Kenai-Kachemak pipeline gets new partner

Marathon Oil joins group effort to ship natural gas from central to southern peninsula

Posted: Friday, August 31, 2001

Marathon Oil Co. has joined a consortium studying the feasibility of building a natural gas pipeline from the Kenai gas fields to Homer.

The agreement, signed Aug. 21, makes Marathon an equal partner in the Kenai-Kachemak Pipeline Project, according to an announcement from Homer Electric Association. The other partners are Unocal; Alaska Electric Generation & Transmission, of which Homer Electric is the primary owner; and Alaska Pipeline Co., a subsidiary of Enstar Natural Gas Co.

Norm Story, Homer Electric general manager, said Marathon has substantial potential gas reserves on the southern peninsula, and its involvement ads momentum to the pipeline project. Marathon has applied to the state to form an exploration unit encompassing state, federal, Cook Inlet Region Inc., University of Alaska and privately owned subsurface holdings from Ninilchik to Clam Gulch and adjoining areas of Cook Inlet.

"Marathon also brings a great resource of technical ability in finding and developing gas resources to the group," Story said.

John Barnes, Marathon's Alaska business unit production manager, said Marathon has been drilling for several years to develop existing fields and find new reserves.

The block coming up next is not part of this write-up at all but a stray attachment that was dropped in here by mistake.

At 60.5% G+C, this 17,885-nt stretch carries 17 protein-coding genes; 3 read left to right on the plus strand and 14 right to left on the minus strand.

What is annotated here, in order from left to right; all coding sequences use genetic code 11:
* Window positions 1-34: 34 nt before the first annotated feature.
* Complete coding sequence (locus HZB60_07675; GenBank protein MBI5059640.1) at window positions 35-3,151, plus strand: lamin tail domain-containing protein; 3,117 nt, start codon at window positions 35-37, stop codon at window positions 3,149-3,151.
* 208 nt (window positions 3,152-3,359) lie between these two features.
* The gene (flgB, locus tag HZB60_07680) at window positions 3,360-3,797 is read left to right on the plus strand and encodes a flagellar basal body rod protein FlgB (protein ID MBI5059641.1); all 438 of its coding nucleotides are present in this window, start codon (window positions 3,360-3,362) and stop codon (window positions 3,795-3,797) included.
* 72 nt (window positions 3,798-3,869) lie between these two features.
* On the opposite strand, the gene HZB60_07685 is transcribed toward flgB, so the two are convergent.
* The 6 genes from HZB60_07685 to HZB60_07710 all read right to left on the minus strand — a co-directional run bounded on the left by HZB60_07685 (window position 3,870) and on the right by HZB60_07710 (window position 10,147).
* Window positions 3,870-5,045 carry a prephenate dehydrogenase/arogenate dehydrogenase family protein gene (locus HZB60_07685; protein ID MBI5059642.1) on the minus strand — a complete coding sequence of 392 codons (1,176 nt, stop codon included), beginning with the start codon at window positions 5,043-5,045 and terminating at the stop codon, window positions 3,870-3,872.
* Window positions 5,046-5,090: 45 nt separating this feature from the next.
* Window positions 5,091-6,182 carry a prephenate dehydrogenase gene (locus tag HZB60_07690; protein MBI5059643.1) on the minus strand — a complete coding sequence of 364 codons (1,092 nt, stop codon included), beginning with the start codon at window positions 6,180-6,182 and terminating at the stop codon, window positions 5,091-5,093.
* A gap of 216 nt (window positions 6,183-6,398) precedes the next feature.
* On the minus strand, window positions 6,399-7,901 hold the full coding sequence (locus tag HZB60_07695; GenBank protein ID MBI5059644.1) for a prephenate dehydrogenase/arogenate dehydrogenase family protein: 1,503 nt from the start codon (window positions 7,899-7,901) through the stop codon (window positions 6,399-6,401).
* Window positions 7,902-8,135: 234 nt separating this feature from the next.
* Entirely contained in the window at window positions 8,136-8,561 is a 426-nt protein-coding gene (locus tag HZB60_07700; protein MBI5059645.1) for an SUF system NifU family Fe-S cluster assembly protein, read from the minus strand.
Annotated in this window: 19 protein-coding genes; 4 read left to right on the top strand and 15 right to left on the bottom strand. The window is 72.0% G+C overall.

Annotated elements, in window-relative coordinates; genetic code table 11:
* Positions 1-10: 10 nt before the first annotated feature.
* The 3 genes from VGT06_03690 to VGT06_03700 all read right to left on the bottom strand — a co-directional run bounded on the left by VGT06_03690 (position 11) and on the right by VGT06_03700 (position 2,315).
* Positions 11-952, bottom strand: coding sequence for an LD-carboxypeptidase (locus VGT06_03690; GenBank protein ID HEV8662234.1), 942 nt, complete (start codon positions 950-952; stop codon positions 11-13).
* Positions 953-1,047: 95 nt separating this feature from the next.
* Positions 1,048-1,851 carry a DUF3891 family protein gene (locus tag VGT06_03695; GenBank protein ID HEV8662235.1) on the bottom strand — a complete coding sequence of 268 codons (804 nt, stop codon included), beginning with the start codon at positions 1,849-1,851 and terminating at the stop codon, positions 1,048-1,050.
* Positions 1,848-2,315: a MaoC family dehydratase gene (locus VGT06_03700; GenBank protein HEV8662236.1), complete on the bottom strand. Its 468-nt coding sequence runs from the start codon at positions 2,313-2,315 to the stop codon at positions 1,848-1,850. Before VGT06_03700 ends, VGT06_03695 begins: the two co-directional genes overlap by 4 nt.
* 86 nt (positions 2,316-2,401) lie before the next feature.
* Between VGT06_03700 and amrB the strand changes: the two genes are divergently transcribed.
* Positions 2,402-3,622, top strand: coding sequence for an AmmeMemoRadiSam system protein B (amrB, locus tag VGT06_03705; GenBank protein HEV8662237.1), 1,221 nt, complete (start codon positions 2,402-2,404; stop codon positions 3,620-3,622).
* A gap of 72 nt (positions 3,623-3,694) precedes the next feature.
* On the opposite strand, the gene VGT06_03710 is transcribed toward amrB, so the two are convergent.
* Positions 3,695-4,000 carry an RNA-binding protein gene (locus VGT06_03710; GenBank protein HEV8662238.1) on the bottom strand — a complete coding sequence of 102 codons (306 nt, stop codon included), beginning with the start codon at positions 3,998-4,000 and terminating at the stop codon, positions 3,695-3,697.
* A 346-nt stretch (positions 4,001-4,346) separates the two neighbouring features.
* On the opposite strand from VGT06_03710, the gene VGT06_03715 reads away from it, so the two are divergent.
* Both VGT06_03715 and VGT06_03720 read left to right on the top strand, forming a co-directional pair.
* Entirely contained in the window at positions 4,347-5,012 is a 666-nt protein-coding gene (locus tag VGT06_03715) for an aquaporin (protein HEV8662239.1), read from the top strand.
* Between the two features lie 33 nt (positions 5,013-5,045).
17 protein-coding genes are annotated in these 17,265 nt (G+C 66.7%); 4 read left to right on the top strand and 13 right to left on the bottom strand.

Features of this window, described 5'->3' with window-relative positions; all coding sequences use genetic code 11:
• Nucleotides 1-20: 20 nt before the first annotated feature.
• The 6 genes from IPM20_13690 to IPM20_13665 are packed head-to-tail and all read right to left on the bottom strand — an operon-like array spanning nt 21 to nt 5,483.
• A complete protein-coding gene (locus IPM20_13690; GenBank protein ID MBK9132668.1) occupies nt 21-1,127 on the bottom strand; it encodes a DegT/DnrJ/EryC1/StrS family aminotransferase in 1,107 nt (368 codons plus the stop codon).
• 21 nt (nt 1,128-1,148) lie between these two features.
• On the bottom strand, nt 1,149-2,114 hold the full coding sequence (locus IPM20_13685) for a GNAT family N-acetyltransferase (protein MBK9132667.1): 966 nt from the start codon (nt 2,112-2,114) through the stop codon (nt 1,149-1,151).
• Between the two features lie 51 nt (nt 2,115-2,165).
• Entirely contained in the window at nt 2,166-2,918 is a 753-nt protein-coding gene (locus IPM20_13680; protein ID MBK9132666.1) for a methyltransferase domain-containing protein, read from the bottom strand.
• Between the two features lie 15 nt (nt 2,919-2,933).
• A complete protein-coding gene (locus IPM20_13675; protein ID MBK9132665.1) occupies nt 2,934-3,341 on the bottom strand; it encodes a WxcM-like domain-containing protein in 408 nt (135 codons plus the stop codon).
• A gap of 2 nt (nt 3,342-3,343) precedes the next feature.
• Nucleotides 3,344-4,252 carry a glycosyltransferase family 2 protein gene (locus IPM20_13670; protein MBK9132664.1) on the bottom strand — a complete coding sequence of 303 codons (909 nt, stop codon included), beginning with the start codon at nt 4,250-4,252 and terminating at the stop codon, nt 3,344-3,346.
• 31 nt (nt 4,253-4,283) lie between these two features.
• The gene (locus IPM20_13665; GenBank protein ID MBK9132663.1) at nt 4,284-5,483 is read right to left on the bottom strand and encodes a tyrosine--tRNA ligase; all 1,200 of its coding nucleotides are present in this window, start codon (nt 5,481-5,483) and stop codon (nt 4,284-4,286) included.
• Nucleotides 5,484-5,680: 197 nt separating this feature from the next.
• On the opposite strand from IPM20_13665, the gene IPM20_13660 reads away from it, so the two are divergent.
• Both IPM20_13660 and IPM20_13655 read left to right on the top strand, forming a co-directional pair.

"Like other members of the KKPP, we have been evaluating options to bring these new reserves to market for some time," he said. "Marathon is pleased to be able to cooperate with those who have like interests and to bring our knowledge and resources to the project."

The Kenai-Kachemak pipeline group formed in December to study the feasibility of a pipeline to tap potential gas fields near Ninilchik.

The pipeline would carry south peninsula gas to markets further north and facilitate natural gas service to south peninsula homes and businesses. Ultimately, the partners would like to extend it to reach consumers as far south as Homer.

The conceptual phase, which was finished in July, evaluated possible routes and operation and permitting issues. It also included preliminary cost-feasibility research. The next step will be solicitation of bids from engineering firms to develop a design. After that, the partners seek state permits to begin construction. The partners already have held preliminary discussions with state agencies.

"We are hopeful that the permitting process will proceed smoothly so that construction can begin once sufficient gas resources are confirmed," Story said.

Construction of the $45 million project could begin by fall 2002.



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